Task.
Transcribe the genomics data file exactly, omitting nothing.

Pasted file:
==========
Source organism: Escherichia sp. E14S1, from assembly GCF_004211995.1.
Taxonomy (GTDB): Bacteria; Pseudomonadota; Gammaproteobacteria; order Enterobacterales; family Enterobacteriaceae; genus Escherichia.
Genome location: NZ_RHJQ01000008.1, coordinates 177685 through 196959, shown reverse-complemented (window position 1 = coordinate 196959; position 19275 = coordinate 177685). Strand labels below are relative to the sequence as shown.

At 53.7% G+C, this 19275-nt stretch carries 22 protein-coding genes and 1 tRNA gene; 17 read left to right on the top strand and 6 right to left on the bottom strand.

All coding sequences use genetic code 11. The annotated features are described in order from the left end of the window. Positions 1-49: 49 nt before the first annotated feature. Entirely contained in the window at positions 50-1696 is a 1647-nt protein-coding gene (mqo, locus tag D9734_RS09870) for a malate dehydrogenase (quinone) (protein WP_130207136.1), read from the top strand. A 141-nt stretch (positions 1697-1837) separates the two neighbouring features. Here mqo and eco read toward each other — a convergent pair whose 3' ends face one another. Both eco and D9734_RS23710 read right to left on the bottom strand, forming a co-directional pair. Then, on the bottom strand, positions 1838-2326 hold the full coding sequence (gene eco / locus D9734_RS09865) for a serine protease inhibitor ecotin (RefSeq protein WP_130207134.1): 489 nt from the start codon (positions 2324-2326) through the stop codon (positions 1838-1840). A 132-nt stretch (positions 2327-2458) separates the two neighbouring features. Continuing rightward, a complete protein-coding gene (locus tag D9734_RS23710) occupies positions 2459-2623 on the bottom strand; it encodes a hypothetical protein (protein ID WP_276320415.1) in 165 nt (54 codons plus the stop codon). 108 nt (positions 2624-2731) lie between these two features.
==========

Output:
Source organism: Escherichia sp. E14S1, from assembly GCF_004211995.1.
Taxonomy (GTDB): Bacteria; Pseudomonadota; Gammaproteobacteria; order Enterobacterales; family Enterobacteriaceae; genus Escherichia.
Genome location: NZ_RHJQ01000008.1, coordinates 177685 through 196959, shown reverse-complemented (window position 1 = coordinate 196959; position 19275 = coordinate 177685). Strand labels below are relative to the sequence as shown.

At 53.7% G+C, this 19275-nt stretch carries 22 protein-coding genes and 1 tRNA gene; 17 read left to right on the top strand and 6 right to left on the bottom strand.

All coding sequences use genetic code 11. The annotated features are described in order from the left end of the window. Positions 1-49: 49 nt before the first annotated feature. Entirely contained in the window at positions 50-1696 is a 1647-nt protein-coding gene (mqo, locus tag D9734_RS09870) for a malate dehydrogenase (quinone) (protein WP_130207136.1), read from the top strand. A 141-nt stretch (positions 1697-1837) separates the two neighbouring features. Here mqo and eco read toward each other — a convergent pair whose 3' ends face one another. Both eco and D9734_RS23710 read right to left on the bottom strand, forming a co-directional pair. Then, on the bottom strand, positions 1838-2326 hold the full coding sequence (gene eco / locus D9734_RS09865) for a serine protease inhibitor ecotin (RefSeq protein WP_130207134.1): 489 nt from the start codon (positions 2324-2326) through the stop codon (positions 1838-1840). A 132-nt stretch (positions 2327-2458) separates the two neighbouring features. Continuing rightward, a complete protein-coding gene (locus tag D9734_RS23710) occupies positions 2459-2623 on the bottom strand; it encodes a hypothetical protein (protein ID WP_276320415.1) in 165 nt (54 codons plus the stop codon). 108 nt (positions 2624-2731) lie between these two features.